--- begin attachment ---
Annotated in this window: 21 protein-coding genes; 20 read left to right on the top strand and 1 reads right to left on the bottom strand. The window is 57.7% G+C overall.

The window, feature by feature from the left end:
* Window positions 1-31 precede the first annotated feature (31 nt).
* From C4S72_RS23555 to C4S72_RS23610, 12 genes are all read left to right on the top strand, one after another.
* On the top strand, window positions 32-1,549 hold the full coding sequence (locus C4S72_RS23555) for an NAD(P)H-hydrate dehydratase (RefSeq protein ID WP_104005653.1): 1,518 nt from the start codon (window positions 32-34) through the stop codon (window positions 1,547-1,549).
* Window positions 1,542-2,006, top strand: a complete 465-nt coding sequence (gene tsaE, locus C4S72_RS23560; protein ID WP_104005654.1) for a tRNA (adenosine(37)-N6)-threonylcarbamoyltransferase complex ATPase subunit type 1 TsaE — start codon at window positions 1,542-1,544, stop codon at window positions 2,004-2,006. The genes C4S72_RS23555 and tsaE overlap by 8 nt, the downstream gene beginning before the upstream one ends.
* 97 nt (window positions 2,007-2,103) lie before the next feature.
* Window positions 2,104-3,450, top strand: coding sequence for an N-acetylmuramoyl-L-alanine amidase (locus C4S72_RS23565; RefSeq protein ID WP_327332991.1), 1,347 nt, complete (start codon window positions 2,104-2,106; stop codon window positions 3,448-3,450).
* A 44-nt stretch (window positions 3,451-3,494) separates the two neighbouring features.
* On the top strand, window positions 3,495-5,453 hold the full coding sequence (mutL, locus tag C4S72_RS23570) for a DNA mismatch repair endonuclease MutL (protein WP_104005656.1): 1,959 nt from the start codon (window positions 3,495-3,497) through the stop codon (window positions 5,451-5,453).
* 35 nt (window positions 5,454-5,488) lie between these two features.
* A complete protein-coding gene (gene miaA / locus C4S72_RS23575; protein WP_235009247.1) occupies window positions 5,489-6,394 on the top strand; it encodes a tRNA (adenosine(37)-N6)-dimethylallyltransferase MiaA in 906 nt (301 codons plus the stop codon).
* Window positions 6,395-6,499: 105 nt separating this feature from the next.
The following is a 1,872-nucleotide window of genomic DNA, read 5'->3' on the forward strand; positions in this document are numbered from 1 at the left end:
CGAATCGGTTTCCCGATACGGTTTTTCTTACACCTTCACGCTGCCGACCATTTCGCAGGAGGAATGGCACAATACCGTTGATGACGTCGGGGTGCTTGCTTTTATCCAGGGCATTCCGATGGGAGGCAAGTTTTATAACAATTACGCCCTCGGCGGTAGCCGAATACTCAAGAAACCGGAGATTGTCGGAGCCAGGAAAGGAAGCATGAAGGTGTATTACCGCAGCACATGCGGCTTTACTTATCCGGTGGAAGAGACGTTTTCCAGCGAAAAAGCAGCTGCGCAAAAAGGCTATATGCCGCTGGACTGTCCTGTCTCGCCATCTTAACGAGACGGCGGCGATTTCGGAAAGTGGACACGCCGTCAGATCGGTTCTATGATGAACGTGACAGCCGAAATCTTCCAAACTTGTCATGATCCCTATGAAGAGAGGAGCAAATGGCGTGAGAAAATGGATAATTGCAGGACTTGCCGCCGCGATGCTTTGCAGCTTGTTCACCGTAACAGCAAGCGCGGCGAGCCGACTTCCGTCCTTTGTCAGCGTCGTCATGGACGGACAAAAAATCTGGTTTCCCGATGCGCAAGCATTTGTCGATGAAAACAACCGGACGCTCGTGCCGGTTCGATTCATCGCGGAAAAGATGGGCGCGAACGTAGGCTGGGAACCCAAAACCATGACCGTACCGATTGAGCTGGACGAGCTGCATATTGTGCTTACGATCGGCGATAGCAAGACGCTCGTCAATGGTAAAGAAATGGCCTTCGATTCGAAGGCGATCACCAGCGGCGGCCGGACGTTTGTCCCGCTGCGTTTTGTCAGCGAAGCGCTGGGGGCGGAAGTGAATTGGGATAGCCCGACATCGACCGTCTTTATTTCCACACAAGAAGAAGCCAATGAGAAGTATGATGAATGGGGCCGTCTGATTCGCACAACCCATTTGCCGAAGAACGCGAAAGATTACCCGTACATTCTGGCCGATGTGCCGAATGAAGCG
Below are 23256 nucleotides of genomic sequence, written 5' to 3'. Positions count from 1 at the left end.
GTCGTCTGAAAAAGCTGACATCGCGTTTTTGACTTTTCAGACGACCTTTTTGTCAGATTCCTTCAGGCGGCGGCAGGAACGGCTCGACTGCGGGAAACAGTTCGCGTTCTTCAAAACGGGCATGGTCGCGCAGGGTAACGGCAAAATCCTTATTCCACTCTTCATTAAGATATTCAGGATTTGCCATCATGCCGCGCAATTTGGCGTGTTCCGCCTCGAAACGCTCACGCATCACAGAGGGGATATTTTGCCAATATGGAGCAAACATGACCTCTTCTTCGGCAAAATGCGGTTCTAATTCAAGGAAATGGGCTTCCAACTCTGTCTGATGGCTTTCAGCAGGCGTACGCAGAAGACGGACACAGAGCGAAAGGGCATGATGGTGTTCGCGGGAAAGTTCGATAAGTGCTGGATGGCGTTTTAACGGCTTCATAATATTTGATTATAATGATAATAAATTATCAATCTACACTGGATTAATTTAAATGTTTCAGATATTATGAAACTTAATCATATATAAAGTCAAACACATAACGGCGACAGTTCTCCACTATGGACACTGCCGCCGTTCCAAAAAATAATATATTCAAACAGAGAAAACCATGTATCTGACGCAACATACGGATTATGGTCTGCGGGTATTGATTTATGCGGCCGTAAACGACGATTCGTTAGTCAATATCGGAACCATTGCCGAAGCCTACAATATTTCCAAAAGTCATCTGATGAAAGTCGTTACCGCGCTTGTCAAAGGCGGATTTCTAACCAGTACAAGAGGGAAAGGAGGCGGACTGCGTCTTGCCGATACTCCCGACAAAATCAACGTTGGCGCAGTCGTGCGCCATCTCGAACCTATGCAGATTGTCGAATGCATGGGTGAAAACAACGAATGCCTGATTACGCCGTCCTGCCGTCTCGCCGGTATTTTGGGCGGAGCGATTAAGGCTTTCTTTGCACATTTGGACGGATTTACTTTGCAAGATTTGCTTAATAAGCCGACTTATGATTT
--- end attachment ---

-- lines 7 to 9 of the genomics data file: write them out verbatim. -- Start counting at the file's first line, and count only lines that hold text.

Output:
* 97 nt (window positions 2,007-2,103) lie before the next feature.
* Window positions 2,104-3,450, top strand: coding sequence for an N-acetylmuramoyl-L-alanine amidase (locus C4S72_RS23565; RefSeq protein ID WP_327332991.1), 1,347 nt, complete (start codon window positions 2,104-2,106; stop codon window positions 3,448-3,450).
* A 44-nt stretch (window positions 3,451-3,494) separates the two neighbouring features.